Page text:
Donald James Parker

Donald James Parker is a rebel with a cause and is the author of nine novels, seven of which he considers culture-flash fiction. His goal is to promote God's kingdom and tear down strongholds of the enemy while he provides entertainment. He writes for The Christian Pulse, Examiner.Com, and The ebooks of all his novels are available for free download from his website at All of Don's books promote sexual purity, but two are especially focused on that topic - Love Waits and Homeless Like Me. The novels that attack the theory of human evolution include More Than Dust in the Wind, All the Voices of the Wind, and All the Fury of the Wind. Reforming the Potter's Clay is an attack on the occult. All the Stillness of the Wind is a spiritual odyssey which spotlights cheap grace and lukewarm living.


One topic that an author, self-published or not, can hardly avoid thinking about is marketing. I’ve touched on this big issue in the past, but more can always be said on this subject.

One of the tools you might want to add to your arsenal in the warfare against sluggish or nonexistent book sales is BlogTalk radio. Kathleen Gage, billed as the street smarts marketer, recently wrote a blog post and created a YouTube video on how to use BlogTalkRadio to promote the sale of books ( Kathleen is a real mover and shaker and often offers free webinars on marketing. You might learn some valuable information from her.

You can host your own show or find people who already have shows and are searching for guests. I have hosted my own Blogtalk show (Wielding the Sword of the Spirit) for over a year now. If you are a talkative person and have a wide range of interests, this is a perfect vehicle for you not only to get some exposure for yourself but also to meet some fascinating people and learn many new things. I’ve had a blast. I’ve interviewed several prominent people in the world of Christian fiction, including Eric Wilson, Kathi Macias, Michelle Sutton, Bonnie Calhoun, Tosca Lee, and Julie Lessman. I’ve also interviewed several people who had never done an interview before. All of them have a story to tell, both in their books and on the air. You get thirty minutes a day (if you want that much) of live airtime. The archived broadcast will continue for another fifteen minutes beyond that.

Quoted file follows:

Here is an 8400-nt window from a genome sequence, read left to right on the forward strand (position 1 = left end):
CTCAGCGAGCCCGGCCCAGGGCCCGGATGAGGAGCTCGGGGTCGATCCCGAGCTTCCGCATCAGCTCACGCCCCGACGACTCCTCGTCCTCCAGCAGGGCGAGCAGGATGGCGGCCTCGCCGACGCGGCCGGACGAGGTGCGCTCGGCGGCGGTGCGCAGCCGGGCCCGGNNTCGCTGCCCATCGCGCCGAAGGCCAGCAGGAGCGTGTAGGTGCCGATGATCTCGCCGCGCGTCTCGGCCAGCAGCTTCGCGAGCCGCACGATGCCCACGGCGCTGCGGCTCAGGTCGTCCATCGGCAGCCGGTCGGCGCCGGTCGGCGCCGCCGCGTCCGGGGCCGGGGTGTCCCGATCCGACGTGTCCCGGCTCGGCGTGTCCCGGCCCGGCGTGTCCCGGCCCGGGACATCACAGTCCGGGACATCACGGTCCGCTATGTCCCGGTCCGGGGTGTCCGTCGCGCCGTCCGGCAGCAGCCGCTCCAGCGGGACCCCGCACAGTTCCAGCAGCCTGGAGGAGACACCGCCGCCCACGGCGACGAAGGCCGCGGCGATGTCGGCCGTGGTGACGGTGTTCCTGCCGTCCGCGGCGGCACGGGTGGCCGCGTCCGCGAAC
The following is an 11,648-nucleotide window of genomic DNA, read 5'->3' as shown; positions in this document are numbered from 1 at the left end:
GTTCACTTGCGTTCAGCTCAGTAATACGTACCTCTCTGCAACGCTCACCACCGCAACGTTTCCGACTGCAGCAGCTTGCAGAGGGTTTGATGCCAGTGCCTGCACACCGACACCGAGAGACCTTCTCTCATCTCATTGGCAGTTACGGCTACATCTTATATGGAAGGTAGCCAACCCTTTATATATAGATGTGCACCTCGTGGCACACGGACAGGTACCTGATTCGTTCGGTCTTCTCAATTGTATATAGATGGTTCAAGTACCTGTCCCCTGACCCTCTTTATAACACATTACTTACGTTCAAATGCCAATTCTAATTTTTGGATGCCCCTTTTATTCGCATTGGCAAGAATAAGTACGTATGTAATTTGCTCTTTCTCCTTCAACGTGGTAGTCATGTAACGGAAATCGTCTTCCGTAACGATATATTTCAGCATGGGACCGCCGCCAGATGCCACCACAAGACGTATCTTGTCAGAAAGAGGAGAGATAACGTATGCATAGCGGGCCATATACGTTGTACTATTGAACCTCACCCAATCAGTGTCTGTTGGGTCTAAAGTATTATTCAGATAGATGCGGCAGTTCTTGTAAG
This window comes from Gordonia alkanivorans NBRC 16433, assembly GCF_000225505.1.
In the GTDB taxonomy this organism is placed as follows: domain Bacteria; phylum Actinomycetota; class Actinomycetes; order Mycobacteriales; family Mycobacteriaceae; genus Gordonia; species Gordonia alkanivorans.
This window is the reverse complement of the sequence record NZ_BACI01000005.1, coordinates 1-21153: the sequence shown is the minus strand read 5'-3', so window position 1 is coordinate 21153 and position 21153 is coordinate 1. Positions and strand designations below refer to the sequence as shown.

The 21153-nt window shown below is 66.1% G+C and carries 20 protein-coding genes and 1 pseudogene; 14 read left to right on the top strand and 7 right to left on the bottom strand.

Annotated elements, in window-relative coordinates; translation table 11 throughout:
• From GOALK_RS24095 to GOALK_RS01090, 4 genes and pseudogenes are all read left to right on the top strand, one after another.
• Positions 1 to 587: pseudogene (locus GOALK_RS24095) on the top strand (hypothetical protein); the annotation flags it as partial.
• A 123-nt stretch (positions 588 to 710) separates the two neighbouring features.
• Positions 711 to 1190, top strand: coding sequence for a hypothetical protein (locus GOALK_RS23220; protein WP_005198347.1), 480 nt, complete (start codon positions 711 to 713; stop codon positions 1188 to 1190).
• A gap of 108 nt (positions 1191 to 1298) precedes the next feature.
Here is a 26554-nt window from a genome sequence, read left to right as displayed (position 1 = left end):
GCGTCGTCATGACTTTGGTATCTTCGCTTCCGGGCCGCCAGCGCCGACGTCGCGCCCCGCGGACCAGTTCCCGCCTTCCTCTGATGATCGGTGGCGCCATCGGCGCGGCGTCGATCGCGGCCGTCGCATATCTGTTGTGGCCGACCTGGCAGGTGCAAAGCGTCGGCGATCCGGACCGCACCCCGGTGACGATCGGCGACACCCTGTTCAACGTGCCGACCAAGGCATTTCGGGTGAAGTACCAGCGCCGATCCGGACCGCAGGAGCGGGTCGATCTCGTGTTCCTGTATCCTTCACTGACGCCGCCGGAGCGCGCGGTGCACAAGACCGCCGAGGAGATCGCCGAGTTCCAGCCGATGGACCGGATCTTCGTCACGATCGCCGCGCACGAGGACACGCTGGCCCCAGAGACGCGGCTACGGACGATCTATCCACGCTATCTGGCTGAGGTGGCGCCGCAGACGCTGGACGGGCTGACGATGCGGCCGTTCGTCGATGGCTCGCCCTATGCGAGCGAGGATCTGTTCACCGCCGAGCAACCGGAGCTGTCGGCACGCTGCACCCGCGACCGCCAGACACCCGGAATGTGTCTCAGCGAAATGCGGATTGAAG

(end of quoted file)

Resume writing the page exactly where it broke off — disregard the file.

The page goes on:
Speaking of archives, they are semipermanent. That means the programs remain in the archives until the owners may have to purge old shows to make room to store new ones.

To start your own show, browse to and sign up to be a radio host, then schedule your show, call in a few minutes before your show starts, and click a button when your guests or listeners call in (yes, you can allow people to call in, ask questions, and make comments). And this is all free, except for your long-distance phone call (I have unlimited long distance, so it’s cool for me).

Of course, if all self-published authors had their own Blogtalk shows, the impact of such a marketing tool would be watered down. This is a fact of life that marketers have to deal with. There is no surefire way to draw attention to your work that will grab the attention of the masses.

I’ve pondered how someone might do that. The YouTube video of the homeless man with the golden voice who became a television icon for a few days seems to be a poster child. If that man had a well-written book available for sale, say, on Amazon, he might have made a splash.

I’d like to introduce you to a couple of people. One is a multifaceted talented person who writes, edits, and promotes. Her rates are reasonable, so if you’re looking for some editing help or have already published your book and you want to hire marketing help, Pamela Thibodeaux is someone you’d like to get to know (

The second person is an interesting author (his path parallels mine in several ways) Eddie Snipes (aka G. Edward Snipes). He has written a fiction book entitled I Called Him Dancer. Eddie has also written many sermons. His passion for writing is not to etch a place in history for himself but to promote his Lord. When we get down to brass tacks, those are the writers who will be remembered in heaven. To hear the interview I did with Eddie on Blogtalk, browse to

At the beginning of the year, I wrote that I don’t have time to compose a monthly column, and that I would begin relying on submissions from other authors to provide material to scintillate readers of this column. This was a golden opportunity for people to market their books. I have seen the piranha-like frenzy of authors given a chance for free publicity. The fact that I have received zippo communications from readers of this column begging me to mention their books makes me wonder if any published authors read this column. In any case, I’ve long maintained that a human has only so much original material in them, and when that’s used up they become repetitious. In order to make time to concentrate on more pressing projects and to avoid becoming redundant (any further than I already have), I’m afraid I’m going to have to relinquish the honor of hosting this column every month. I have enough material for two more columns. I’m leaving the door open to remaining on board if some of you step up to the plate and send me some material during the month of May to include in future articles.


Silver Wind